Like I said here, the power resides in the marble.

D.C. videography dates back to Sheffey’s A Reason for Living part, but exploded onto the scene via Chris Hall’s New Deal parts and the first issues of 411. Dave Schubert’s camera and Giant Distribution’s willingness to feature their riders at the time offered skating writ large a window into an intimidating but mind-opening scene that overshadowed Love Park for most of the early nineties. In 2018, “east coast” is synonymous with wallrides ‘n shit, but Pulaski locals were just as tech if not moreso than their Embarcadero contemporaries.

In addition to producing generations of rippers, Pulaski has produced as extensive a library of independent scene vids as anywhere — back to True Mathematics’ Prosperity², to the seminal Pitcrew (R.I.P) vid Where I’m From, to the turn-of-the-century classic Pack a Lunch. As computer technology facilitated D.I.Y. video production, more essential documents emerged. Along those lines, we recently caught up with Smalls, the dude behind the longest-standing D.C. video series, to discuss Stop Fakin’ 3 — the third in the trilogy of the same name — and the culture of one of the most prolific scenes in the world.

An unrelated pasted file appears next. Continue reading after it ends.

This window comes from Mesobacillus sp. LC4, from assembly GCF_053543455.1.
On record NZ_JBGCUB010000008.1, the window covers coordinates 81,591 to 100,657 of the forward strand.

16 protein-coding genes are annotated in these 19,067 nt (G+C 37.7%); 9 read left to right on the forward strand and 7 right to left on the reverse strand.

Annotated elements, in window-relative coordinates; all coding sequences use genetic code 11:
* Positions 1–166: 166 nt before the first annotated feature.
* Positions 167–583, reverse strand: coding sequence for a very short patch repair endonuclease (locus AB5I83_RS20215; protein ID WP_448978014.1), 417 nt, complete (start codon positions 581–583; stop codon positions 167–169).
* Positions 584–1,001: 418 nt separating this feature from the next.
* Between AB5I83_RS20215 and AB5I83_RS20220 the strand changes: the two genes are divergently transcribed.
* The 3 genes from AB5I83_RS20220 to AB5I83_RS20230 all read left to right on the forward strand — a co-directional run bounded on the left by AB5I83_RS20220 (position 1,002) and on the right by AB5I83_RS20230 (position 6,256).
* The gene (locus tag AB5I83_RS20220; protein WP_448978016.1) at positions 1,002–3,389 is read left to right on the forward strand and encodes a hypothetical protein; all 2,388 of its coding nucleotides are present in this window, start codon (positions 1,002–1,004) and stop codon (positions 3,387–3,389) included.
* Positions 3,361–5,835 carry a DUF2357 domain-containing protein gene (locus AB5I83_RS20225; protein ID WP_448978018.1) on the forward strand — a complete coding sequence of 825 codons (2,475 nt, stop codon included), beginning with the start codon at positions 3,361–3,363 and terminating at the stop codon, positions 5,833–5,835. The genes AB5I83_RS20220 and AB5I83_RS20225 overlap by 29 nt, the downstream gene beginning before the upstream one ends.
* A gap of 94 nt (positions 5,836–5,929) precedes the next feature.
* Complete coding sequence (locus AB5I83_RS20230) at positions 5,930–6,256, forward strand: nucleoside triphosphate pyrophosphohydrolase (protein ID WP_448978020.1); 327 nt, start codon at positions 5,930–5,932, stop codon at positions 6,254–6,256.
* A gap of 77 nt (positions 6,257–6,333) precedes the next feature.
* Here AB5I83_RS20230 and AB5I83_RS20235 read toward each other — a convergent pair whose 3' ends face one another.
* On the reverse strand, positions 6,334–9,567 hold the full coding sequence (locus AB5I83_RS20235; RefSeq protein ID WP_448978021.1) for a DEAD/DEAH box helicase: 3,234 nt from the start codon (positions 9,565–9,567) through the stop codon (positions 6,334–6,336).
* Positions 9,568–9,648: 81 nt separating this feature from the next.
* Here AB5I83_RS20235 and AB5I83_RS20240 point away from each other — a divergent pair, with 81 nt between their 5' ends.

You can purchase Stop Fakin’ 3 along with the whole trilogy here.

A Short History of New York’s Longest Lines

January 18th, 2018 | 5:00 am | Features & Interviews | 10 Comments

Ricky Oyola, godfather of the east coast “filming a line via just skating random shit on the street”-practice, once expounded on his peak skateboard dream: doing a line through Philadelphia’s then-standing City Hall, into the street, up into the Municipal Services building, back down the stairs, across the street, into Love Park, through Love Park, and end at Wawa.